high you want the fan to go, or there are temperature sensors embedded in it so it can decide how much fanning you're likely to need. i thought it was going to get caught up in my hair, actually. amazingly, it doesn't seem to — although if i move my hair out the way, i can obviously feel it blowing a bit more. would i really wear this? well, maybe if i was in a hot country it might feel quite nice, and i suppose it does just look like a pair of headphones around your neck. but still, the concept itself does feel a little bit over the top, to me — although maybe i wasn't born to be this cool. and rather conveniently, the sun has just come out for my next item. i've shown you before on the programme audio sunglasses, where you can listen to music or talk on the phone via the glasses. this pair has a bit of difference, though. this prototype is called dusk and it's a pair of smart transition lens glasses so you can change the colour of the lenses according to what you're up to. maybe you're reading, maybe you're driving,
and maybe the sunlight around you is changing. at the moment, you can do it by a button on the side, but eventually they're going to connect to an app and you'll be able to do it on there. they just won't stand the right position. but i guess they are just a prototype. if you wonder what this is, this is my cooler box — and, as you can see, it has speakers so i can connect that to my phone to play a little bit of music or maybe an old episode of click. you need to open this to turn it on, which is a bit difficult. excuse me. there we go. easy. turn it on, i can now connect it to my phone's bluetooth. and it's connected. click theme plays. recognise that? lovely summer music. the sunnylife cooler box charges via usb and can also play radio or can connect to your devices via a lead or bluetooth to provide sound.
ringtone sounds. 0mar�*s calling! there is no microphone, though. can you hear me? i can't hear you, lara. 0h, he can't hear me. there's 0mar in a cooler box. i'm — i'm talking through a fridge! well, what can i say? it's always lovely to hearfrom 0mar. and finally, if you want to catch all that summer fun on camera, then here i have the latest take on the polaroid. i remember how much my dad loved his polaroid camera when i was a little girl. now, it's much, much smaller, it's rechargeable, and, of course, it has a selfie mode. the brands latest release is the polaroid go. i can't do the pouting thing. let's go for a smile. it can also do double exposure shots and has a timer. now ijust need to leave it there for a few minutes, upside down. how did it go? well, it looks like a polaroid — oh, the nostalgia! but the thing is, we're so used to doing pictures on our phones now that if you've got your eyes shut, it's a bad picture,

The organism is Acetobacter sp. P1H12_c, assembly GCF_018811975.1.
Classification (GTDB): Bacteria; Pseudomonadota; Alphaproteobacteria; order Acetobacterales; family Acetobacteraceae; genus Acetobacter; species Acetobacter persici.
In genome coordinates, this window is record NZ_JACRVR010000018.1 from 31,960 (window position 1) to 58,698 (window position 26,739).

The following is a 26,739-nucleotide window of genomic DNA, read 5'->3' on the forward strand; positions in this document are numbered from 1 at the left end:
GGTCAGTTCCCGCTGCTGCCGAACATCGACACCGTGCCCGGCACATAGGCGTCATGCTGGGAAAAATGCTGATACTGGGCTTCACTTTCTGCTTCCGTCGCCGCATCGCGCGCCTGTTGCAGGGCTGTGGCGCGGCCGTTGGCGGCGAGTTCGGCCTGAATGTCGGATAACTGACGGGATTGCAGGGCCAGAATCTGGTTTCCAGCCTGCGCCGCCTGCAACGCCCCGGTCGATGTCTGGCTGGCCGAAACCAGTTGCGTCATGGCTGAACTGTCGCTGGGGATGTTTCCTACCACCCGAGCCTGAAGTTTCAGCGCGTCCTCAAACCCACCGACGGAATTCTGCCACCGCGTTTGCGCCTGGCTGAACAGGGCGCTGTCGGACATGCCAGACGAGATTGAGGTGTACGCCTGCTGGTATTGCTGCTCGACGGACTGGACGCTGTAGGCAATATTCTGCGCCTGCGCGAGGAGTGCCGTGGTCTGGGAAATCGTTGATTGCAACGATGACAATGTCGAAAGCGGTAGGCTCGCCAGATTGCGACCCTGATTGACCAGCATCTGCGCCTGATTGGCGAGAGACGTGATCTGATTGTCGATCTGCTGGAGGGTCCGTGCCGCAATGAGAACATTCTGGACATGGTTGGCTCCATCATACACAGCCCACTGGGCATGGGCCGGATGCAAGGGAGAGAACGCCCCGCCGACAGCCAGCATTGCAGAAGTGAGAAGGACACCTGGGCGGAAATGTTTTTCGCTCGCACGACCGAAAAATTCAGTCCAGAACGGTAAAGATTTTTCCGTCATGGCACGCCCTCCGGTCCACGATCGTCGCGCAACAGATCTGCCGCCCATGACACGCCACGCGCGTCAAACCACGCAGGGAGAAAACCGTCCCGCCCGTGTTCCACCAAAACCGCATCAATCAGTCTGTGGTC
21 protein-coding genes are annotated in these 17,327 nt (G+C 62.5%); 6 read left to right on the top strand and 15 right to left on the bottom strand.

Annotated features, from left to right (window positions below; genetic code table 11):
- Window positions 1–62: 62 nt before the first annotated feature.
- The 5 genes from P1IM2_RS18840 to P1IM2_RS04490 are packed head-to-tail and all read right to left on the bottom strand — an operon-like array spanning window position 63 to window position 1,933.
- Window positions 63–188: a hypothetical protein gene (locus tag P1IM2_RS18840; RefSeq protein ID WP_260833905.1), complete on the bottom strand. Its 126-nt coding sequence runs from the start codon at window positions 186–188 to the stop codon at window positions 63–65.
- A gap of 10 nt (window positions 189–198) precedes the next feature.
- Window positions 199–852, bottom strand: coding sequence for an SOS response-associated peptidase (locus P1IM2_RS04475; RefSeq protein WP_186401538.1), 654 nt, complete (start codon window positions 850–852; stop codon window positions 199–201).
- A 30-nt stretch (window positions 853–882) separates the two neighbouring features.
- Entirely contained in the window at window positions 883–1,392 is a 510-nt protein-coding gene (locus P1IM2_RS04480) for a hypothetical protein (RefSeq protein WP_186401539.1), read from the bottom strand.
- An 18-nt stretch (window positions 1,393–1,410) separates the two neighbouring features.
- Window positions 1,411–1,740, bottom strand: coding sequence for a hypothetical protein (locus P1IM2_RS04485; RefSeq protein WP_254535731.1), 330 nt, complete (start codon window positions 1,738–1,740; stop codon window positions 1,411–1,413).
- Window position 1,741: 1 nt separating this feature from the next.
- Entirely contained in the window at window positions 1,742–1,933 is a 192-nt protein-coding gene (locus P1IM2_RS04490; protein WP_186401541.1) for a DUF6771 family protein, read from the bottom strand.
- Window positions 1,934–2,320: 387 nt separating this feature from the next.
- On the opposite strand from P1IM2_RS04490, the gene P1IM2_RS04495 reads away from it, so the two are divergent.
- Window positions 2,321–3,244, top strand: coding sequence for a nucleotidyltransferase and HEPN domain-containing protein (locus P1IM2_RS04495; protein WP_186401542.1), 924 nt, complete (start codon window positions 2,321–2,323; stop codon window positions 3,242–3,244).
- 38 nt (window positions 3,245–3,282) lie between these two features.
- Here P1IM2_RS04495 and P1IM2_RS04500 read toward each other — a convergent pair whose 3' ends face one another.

you just take more. and each one of these you print is pretty expensive, so you sort of want to get every picture right. yep, over £1 a photo. 0k. let's go for the selfie. so, maybe you want to capture as much as you can each and every time, whatever you're getting up to summer. and there you have it — your summer gadgets are sorted. but maybe on a rainy day you'd like to be taking a trip to the cinema. well, a new movie that focuses on characters from gaming — obviously, you can't actually play them, because they're characters in a movie — is hoping to be a box office success. and marc cieslak has been talking to the film's star and producer, ryan reynolds. my name is guy. tv newsreader: sunday | should be warm and sunny, with just a scattering of drive—bys. and i live in paradise. ryan reynolds breaks